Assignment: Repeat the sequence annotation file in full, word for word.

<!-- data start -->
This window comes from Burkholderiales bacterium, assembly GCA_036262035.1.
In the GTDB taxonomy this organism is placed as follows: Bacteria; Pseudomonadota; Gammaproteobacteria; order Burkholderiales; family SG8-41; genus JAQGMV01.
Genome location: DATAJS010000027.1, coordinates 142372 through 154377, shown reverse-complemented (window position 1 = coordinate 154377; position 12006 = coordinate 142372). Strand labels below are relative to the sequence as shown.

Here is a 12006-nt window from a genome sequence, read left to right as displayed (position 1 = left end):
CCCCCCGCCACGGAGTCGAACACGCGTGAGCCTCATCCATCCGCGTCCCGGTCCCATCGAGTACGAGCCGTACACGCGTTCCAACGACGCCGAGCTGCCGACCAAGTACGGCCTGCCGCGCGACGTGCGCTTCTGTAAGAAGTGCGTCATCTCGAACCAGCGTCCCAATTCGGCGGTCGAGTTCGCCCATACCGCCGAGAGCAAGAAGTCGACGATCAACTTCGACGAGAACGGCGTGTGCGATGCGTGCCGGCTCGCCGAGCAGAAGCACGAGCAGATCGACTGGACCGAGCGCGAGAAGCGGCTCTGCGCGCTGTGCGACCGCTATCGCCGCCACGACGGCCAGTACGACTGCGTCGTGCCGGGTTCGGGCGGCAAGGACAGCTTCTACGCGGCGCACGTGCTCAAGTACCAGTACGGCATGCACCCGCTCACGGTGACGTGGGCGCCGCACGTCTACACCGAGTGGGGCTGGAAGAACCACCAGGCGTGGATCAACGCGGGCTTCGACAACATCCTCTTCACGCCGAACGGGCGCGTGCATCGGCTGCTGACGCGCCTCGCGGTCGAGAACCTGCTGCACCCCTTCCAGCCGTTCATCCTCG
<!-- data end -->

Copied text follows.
This window comes from Burkholderiales bacterium, assembly GCA_036262035.1.
In the GTDB taxonomy this organism is placed as follows: Bacteria; Pseudomonadota; Gammaproteobacteria; order Burkholderiales; family SG8-41; genus JAQGMV01.
Genome location: DATAJS010000027.1, coordinates 142372 through 154377, shown reverse-complemented (window position 1 = coordinate 154377; position 12006 = coordinate 142372). Strand labels below are relative to the sequence as shown.

Here is a 12006-nt window from a genome sequence, read left to right as displayed (position 1 = left end):
CCCCCCGCCACGGAGTCGAACACGCGTGAGCCTCATCCATCCGCGTCCCGGTCCCATCGAGTACGAGCCGTACACGCGTTCCAACGACGCCGAGCTGCCGACCAAGTACGGCCTGCCGCGCGACGTGCGCTTCTGTAAGAAGTGCGTCATCTCGAACCAGCGTCCCAATTCGGCGGTCGAGTTCGCCCATACCGCCGAGAGCAAGAAGTCGACGATCAACTTCGACGAGAACGGCGTGTGCGATGCGTGCCGGCTCGCCGAGCAGAAGCACGAGCAGATCGACTGGACCGAGCGCGAGAAGCGGCTCTGCGCGCTGTGCGACCGCTATCGCCGCCACGACGGCCAGTACGACTGCGTCGTGCCGGGTTCGGGCGGCAAGGACAGCTTCTACGCGGCGCACGTGCTCAAGTACCAGTACGGCATGCACCCGCTCACGGTGACGTGGGCGCCGCACGTCTACACCGAGTGGGGCTGGAAGAACCACCAGGCGTGGATCAACGCGGGCTTCGACAACATCCTCTTCACGCCGAACGGGCGCGTGCATCGGCTGCTGACGCGCCTCGCGGTCGAGAACCTGCTGCACCCCTTCCAGCCGTTCATCCTCG